How To Build A Good Chicken Coop: Part 3

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Welcome to Part 3 of our discussion on building chicken coops! If you’re joining us for the first time, feel free to check out the previous articles:

Part 1: Size
Part 2: Location

Today, we’re gonna be talking about:


Hopefully you already know how big to build your coop. And you should also have a nice location picked out. But what about the orientation? Where are you gonna put the door(s)? The nest boxes? The windows? (If any). Which direction will it all be facing? You might not have given it much thought, but orientation makes a big difference!

Before we begin though, let’s take a step back for a moment.

Try and visualize yourself doing the daily chores. Walk through each step, one by one. (Are you visualizing?) Now that you have a clear picture in your mind and you know exactly how chore time is gonna go down each day, visualize it again. And again. And AGAIN!

Because, guess what? You’ll be going through that routine every single day. And the reason I ask you to visualize it now is so that you can (hopefully) streamline the process, making it easier on yourself before the coop is even built.

You should ask yourself questions like:

Where am I gonna keep the chicken feed?
Where will I go to fill up the water?
When I clean out the coop, where am I gonna dispose of the refuse?

And while you’re at it, give some thought to your local environment. If you have strong prevailing winds in your area, you probably don’t want it blowing directly into your chicken coop. Those bitter winter gales can wreak havoc on your chickens. Plus I know from personal experience just how miserable it can be (any time of year) to reach into a nest box right when a big old gust of wind comes up — blowing loose straw and chicken dust (i.e. pulverized excrement) out at you. It gets in your eyes. It gets in your mouth. It gets everywhere!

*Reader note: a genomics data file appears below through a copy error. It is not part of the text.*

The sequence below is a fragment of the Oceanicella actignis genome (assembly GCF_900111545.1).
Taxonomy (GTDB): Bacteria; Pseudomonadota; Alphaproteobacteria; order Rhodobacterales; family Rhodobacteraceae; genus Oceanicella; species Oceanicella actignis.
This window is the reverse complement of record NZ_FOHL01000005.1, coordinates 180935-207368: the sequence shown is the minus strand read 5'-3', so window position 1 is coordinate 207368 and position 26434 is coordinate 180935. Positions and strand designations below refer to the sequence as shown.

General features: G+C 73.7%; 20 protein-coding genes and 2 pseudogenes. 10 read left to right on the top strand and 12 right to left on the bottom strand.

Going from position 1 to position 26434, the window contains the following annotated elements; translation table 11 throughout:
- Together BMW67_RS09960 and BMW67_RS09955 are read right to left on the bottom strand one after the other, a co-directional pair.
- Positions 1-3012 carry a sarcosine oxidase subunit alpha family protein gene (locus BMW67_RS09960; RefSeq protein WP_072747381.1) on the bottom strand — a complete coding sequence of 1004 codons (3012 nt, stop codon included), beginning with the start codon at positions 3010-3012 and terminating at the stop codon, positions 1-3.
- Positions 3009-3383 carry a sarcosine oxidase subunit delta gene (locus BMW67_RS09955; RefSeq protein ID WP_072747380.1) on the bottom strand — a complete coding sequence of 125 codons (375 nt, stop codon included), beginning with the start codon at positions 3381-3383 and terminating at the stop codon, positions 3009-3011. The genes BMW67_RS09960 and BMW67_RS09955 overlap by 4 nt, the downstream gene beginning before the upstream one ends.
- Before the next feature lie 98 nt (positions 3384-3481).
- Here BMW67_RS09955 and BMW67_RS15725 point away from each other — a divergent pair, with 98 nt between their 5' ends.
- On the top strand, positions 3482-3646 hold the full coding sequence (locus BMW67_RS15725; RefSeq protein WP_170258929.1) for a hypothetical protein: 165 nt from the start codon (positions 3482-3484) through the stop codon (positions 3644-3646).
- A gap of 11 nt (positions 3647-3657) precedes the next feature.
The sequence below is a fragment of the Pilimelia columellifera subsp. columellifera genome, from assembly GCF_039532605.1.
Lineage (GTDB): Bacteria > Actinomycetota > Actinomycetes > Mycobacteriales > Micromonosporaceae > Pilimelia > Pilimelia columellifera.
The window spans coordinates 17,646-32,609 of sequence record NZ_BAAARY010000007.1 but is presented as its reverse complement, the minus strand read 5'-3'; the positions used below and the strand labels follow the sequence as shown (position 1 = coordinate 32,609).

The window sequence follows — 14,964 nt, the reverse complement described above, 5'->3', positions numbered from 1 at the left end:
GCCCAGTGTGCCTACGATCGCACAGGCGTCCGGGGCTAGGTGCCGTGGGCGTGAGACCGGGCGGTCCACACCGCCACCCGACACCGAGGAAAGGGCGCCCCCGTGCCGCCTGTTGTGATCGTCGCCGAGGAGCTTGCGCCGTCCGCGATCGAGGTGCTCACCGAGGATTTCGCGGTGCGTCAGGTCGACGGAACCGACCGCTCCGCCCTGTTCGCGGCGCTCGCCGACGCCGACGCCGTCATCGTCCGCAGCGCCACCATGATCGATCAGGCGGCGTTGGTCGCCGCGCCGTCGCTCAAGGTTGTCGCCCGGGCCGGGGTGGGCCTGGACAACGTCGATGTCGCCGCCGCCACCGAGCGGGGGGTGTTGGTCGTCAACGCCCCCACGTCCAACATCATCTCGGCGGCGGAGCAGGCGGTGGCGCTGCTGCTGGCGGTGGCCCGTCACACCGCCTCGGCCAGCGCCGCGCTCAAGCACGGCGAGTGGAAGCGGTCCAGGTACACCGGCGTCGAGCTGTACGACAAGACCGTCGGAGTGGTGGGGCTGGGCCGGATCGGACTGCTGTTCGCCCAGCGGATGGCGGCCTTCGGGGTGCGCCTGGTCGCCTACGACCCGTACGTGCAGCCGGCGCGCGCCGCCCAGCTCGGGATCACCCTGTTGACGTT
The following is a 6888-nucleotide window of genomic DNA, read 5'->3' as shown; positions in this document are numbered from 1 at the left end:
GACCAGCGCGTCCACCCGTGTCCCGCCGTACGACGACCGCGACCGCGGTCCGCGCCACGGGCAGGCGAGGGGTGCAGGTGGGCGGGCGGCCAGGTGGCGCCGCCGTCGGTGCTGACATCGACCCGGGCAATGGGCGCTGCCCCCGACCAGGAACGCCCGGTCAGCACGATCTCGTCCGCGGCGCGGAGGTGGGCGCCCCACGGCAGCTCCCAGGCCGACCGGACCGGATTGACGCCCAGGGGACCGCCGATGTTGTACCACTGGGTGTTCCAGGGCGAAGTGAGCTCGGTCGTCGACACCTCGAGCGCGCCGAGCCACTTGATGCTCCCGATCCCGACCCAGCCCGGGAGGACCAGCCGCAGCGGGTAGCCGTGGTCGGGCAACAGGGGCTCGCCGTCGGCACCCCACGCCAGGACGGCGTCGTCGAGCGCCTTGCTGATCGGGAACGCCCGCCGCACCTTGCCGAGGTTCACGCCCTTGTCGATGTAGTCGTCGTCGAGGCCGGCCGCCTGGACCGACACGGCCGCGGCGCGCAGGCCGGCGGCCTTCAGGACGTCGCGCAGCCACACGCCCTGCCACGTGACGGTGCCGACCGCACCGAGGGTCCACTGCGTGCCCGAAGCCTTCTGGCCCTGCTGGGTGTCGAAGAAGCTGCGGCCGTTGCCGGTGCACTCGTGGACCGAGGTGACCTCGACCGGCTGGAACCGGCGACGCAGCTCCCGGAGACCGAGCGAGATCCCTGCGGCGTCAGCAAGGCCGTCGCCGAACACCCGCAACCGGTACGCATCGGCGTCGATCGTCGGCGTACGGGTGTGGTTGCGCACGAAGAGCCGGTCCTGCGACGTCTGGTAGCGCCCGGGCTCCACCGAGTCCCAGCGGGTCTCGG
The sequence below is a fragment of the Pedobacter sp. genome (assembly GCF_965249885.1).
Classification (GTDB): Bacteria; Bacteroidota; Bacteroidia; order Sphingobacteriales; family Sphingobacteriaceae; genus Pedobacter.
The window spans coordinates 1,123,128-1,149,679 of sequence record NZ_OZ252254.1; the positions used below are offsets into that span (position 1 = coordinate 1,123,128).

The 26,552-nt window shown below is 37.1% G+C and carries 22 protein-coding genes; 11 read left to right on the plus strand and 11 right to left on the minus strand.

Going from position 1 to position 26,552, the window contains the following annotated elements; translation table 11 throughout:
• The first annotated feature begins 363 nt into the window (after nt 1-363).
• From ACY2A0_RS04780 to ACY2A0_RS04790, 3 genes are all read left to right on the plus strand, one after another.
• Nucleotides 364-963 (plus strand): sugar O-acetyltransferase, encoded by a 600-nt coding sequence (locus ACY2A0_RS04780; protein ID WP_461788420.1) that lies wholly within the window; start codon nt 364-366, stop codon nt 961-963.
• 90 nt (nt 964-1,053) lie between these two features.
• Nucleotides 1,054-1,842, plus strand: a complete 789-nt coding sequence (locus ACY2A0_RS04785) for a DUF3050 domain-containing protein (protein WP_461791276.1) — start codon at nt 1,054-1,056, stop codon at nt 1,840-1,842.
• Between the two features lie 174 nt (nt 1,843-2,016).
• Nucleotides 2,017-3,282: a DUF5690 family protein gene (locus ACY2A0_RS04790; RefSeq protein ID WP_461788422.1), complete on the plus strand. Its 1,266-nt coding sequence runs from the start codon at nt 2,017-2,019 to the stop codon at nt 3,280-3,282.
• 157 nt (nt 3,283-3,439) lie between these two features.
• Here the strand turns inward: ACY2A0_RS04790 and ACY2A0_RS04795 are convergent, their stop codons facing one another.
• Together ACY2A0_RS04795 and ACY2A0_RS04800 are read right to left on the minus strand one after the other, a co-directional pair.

And you know, while we’re talking about environmental factors, let’s not forget to consider the sun! Once I wrote about how egg production tends to drop pretty drastically during the cold winter months due, in part, to the shorter days. According to an article published by the University of Nebraska-Lincoln, a hen needs approximately fourteen hours of daylight to lay an egg. It seems logical, therefore, that the more sunlight you have entering the coop during the winter, the better.

Our chicken coop has a big south-facing window, which is perfect for our location in the northern hemisphere. The ladies have sunlight streaming into the coop almost all day long in the winter, and yet it actually stays pretty shaded during the hot, dry summer.

There’s a lot to consider when it comes to positioning the chicken coop, but believe you me, a little planning goes a long way!

About the Author: Nathan and his family work and play and live on a 1.17 acre microfarm (a.k.a. “The One Acre Lott”), in a frigid Rocky Mountain valley, at the end of a long dirt road. He has been raising chickens for years, grows nearly all of his family’s meat and produce, and loves every minute of it! For more of his exciting adventures, check out his personal website,